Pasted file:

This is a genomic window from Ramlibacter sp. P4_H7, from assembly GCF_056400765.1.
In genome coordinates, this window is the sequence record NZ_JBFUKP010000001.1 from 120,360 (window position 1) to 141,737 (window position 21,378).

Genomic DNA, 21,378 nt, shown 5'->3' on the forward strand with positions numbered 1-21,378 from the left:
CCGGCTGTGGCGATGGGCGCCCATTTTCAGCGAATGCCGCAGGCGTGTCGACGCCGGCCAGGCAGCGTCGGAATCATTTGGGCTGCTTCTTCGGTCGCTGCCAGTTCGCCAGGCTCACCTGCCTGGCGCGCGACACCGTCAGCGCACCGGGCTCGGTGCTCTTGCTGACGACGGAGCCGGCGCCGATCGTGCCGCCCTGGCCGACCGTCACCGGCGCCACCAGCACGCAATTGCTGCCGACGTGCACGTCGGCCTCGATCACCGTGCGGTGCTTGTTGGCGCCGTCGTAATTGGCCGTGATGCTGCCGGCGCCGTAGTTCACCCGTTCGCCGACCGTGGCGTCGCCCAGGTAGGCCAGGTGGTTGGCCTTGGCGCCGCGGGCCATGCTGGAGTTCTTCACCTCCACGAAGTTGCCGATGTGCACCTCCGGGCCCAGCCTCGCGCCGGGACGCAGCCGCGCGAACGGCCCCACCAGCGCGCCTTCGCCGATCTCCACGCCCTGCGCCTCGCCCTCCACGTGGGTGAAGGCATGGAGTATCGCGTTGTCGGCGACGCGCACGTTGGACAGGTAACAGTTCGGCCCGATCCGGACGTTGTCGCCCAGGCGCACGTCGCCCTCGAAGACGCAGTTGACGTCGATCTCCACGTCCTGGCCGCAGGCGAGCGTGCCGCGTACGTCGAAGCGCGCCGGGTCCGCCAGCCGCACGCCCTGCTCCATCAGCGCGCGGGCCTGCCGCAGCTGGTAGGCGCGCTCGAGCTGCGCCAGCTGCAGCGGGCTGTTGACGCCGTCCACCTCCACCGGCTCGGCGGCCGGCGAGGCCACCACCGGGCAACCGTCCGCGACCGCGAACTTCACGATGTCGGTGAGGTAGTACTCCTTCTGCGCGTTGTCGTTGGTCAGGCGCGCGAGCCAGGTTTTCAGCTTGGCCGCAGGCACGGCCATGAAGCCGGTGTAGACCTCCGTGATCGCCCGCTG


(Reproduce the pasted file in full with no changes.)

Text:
This is a genomic window from Ramlibacter sp. P4_H7, from assembly GCF_056400765.1.
In genome coordinates, this window is the sequence record NZ_JBFUKP010000001.1 from 120,360 (window position 1) to 141,737 (window position 21,378).

Genomic DNA, 21,378 nt, shown 5'->3' on the forward strand with positions numbered 1-21,378 from the left:
CCGGCTGTGGCGATGGGCGCCCATTTTCAGCGAATGCCGCAGGCGTGTCGACGCCGGCCAGGCAGCGTCGGAATCATTTGGGCTGCTTCTTCGGTCGCTGCCAGTTCGCCAGGCTCACCTGCCTGGCGCGCGACACCGTCAGCGCACCGGGCTCGGTGCTCTTGCTGACGACGGAGCCGGCGCCGATCGTGCCGCCCTGGCCGACCGTCACCGGCGCCACCAGCACGCAATTGCTGCCGACGTGCACGTCGGCCTCGATCACCGTGCGGTGCTTGTTGGCGCCGTCGTAATTGGCCGTGATGCTGCCGGCGCCGTAGTTCACCCGTTCGCCGACCGTGGCGTCGCCCAGGTAGGCCAGGTGGTTGGCCTTGGCGCCGCGGGCCATGCTGGAGTTCTTCACCTCCACGAAGTTGCCGATGTGCACCTCCGGGCCCAGCCTCGCGCCGGGACGCAGCCGCGCGAACGGCCCCACCAGCGCGCCTTCGCCGATCTCCACGCCCTGCGCCTCGCCCTCCACGTGGGTGAAGGCATGGAGTATCGCGTTGTCGGCGACGCGCACGTTGGACAGGTAACAGTTCGGCCCGATCCGGACGTTGTCGCCCAGGCGCACGTCGCCCTCGAAGACGCAGTTGACGTCGATCTCCACGTCCTGGCCGCAGGCGAGCGTGCCGCGTACGTCGAAGCGCGCCGGGTCCGCCAGCCGCACGCCCTGCTCCATCAGCGCGCGGGCCTGCCGCAGCTGGTAGGCGCGCTCGAGCTGCGCCAGCTGCAGCGGGCTGTTGACGCCGTCCACCTCCACCGGCTCGGCGGCCGGCGAGGCCACCACCGGGCAACCGTCCGCGACCGCGAACTTCACGATGTCGGTGAGGTAGTACTCCTTCTGCGCGTTGTCGTTGGTCAGGCGCGCGAGCCAGGTTTTCAGCTTGGCCGCAGGCACGGCCATGAAGCCGGTGTAGACCTCCGTGATCGCCCGCTG